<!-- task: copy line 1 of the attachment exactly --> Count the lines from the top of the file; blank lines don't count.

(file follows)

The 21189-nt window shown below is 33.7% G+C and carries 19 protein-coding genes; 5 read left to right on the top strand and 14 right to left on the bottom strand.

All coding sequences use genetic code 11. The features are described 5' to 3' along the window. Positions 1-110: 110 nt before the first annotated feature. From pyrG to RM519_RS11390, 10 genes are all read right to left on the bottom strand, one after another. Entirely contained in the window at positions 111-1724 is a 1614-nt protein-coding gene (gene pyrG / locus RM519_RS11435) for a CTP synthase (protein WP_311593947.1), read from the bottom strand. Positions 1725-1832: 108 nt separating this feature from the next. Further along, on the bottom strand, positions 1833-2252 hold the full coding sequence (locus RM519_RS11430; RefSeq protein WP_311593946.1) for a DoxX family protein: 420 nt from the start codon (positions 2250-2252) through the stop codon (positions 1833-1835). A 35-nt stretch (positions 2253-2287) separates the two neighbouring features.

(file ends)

The 21189-nt window shown below is 33.7% G+C and carries 19 protein-coding genes; 5 read left to right on the top strand and 14 right to left on the bottom strand.